ABOUT THE SONGS
|The first song, Leolam,
gets the album started with a driving rhythm. The words are from the morning
davening (prayers), and describe how the ideal for a Jew is to be constantly
God-fearing, whether in public or private, and how one should be intellectually
honest. The climax of the song is the second section, when we ask Hashem
to accept our prayers, not for our own sake, but rather because of His abundant
Bemay Matisyahu is the second track. The words are from the special tefilla (prayer) said on Chanuka. It describes how Hashem helped the Jews in the time of Matisyahu, when they faced difficult circumstances, both physically and spiritually. The Greeks tried to seduce the Jewish people to abandon the ancient Jewish practices rooted in tradition, and replace them with the Greek ways that were in vogue at the time. God saved us and helped us rededicate ourselves to His service. We similarly ask Him to help us in our challenges today, which are similar in so many ways to the temptations we encountered then.
The title track, Flippin' In, was described at length in the section about the album. Briefly, the song's purpose is to bring home the point that the year (or more) a person spends in Israel has such an incredible power to enable a person to connect to Hashem and spirituality. It is essential that one enter this year with an open mind and open heart in order to maximize the gains that can be obtained.
'Up To You Now' is the fourth song, lyrics and melody by TA Agassi. The message of this song is so essential. Every person was put in the world for a reason, and has a special, individual purpose for his existence that no one else can fulfill. Once we have this recognition, we can set out on our path of self-discovery and make our way toward fulfillment of our life's purpose.
Modim is the fifth track on the album. It's a feel-good, easy-listening song with a simple, yet profound melody that just penetrates the heart. The message of the song is that we thank and praise Hashem, that He is our God forever. Avi Singolda really shines here with his great guitar solo in this song, which is over a minute long.
'The one I'm Lookin' For' is the next song on the album. It's a light track with a serious message that really rings with truth. The idea of the song is that every person needs someone objective to help him reach his greatest spiritual level in life. It is essential that that person be someone who has a spiritual outlook, as well as a strong dedication to the message of the Torah, and a sense of responsibility toward others. But even more important is that the person take a real, deep interest in those he tries to help guide. Until the one being guided senses his true concern for his charge, there will be no movement toward change.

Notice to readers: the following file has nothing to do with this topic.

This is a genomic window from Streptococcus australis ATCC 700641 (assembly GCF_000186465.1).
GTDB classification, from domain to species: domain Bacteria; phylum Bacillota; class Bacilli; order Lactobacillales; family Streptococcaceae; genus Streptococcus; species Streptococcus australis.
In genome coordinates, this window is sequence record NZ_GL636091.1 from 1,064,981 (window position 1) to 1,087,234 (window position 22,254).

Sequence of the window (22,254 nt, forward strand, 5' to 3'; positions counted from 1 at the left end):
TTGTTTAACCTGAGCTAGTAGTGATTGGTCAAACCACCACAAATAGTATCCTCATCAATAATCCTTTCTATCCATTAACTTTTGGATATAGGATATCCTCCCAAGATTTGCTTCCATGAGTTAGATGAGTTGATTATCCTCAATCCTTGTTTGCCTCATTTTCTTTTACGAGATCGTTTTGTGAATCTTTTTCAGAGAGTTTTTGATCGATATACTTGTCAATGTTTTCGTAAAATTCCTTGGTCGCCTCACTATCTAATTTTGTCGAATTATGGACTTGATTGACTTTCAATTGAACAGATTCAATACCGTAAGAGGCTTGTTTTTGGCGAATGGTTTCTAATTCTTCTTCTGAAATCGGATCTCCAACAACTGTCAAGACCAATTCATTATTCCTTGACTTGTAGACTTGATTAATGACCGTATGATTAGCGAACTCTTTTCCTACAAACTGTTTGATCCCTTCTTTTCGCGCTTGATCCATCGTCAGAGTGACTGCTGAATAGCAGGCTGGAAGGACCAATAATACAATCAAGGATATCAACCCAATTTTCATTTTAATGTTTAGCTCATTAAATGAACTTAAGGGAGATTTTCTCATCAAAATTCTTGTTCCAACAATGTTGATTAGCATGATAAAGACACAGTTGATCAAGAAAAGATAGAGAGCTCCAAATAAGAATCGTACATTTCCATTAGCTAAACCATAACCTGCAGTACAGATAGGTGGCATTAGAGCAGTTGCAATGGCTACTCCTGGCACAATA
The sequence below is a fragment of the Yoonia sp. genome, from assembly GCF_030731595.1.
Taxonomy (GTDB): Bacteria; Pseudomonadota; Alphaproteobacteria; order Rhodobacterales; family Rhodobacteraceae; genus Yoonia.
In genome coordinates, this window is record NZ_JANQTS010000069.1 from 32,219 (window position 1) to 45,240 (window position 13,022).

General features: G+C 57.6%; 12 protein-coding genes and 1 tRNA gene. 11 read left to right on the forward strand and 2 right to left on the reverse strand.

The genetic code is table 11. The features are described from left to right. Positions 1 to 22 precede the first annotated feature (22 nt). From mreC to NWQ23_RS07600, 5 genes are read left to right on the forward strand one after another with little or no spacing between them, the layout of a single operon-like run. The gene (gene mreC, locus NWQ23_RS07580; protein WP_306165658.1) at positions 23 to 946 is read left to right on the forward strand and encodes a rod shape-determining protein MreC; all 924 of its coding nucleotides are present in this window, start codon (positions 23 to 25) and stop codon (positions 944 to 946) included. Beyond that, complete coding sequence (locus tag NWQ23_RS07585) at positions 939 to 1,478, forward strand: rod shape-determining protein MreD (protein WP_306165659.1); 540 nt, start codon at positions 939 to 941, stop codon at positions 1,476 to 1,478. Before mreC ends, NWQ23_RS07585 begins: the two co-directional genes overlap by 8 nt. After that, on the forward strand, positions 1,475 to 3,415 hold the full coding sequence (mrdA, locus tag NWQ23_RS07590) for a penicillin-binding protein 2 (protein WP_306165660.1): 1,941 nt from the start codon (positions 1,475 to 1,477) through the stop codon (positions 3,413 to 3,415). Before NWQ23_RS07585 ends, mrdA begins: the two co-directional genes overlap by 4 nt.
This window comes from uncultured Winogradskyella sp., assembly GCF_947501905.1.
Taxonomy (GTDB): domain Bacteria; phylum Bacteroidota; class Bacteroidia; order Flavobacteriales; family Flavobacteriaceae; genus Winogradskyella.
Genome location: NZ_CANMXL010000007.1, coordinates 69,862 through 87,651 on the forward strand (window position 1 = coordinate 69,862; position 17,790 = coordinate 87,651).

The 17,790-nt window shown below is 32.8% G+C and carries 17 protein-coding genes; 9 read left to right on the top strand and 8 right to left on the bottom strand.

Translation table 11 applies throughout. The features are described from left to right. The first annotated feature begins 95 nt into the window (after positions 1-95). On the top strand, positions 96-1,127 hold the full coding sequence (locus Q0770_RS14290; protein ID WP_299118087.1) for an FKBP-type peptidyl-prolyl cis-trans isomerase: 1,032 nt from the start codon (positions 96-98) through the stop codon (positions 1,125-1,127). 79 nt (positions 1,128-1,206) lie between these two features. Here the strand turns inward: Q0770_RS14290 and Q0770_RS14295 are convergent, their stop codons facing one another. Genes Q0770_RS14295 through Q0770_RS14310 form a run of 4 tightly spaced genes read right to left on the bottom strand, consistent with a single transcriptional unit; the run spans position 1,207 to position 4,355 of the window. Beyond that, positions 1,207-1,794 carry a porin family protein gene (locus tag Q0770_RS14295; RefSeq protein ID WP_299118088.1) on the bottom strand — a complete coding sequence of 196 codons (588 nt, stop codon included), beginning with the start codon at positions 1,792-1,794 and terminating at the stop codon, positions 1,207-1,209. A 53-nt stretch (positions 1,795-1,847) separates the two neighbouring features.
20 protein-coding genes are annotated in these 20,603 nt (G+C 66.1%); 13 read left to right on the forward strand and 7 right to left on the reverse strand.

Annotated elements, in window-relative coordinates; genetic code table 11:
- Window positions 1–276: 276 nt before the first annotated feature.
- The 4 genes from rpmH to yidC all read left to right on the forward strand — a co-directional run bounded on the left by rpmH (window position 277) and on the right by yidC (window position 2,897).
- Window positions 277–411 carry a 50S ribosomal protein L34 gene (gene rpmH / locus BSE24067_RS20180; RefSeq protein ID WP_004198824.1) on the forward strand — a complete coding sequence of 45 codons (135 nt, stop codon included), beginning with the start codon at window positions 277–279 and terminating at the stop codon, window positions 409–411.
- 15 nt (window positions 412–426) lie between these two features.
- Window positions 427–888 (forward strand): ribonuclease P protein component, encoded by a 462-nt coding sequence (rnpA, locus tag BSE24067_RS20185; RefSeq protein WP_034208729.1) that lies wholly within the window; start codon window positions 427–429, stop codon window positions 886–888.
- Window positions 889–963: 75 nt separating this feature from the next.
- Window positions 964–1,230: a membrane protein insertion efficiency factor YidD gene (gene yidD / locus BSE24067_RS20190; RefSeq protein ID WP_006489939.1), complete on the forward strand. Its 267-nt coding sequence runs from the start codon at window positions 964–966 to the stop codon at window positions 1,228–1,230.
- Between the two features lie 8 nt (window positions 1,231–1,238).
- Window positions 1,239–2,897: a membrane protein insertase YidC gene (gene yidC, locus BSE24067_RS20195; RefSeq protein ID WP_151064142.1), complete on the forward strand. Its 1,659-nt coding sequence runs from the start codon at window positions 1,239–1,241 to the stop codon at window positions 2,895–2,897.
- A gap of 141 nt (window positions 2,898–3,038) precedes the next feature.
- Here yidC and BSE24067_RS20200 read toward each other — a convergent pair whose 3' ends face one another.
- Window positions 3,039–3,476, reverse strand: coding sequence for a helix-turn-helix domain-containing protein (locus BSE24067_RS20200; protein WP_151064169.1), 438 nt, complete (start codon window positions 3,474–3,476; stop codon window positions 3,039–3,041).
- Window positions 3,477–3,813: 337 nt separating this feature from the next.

Es Tsemach is the next song. It was composed by Eli Julian. It expresses the longing of a Jew for Hashem's salvation - for the times of Moshiach when the offspring of David will reign as king over the Jewish people, and God's presence will be manifest. The song climaxes with a plea to Hashem to hear our tefillos (prayers).
'Live In the Sky' is another TA Agassi song. The message is at times melancholy, and at other times poignant and uplifting. Taking the higher path in life isn't always as easy as one would like to believe it ought to be, and that is part of our challenge in life. Sometimes it can even seem like a far-off dream. But, 'to live in sky,' to live a life of spirituality is obtainable with concerted effort, and the rewards are endless. The satisfaction of a life lived with meaning is a great reward in and of itself.
The penultimate song of the album is 'Habet.' The song has a very classy sound to it, with Avi Avidani showing us his style with brushes on the drums, and a great percussion track as well. The song is a plea to Hashem for mercy for His people who have encountered dire straits.
The final track is 'With an Open Heart,' by TA Agassi. The message of the song is one that could easily be overlooked, but as the song itself says, having an open heart - being open to emotion and hearing the rhythms of God's universe - is so much more important than having an open mind. An open heart can be filled with love for Hashem, and for one's fellow man. It is the avenue we can follow to get in touch with what our soul really wants - to connect to our spiritual sides.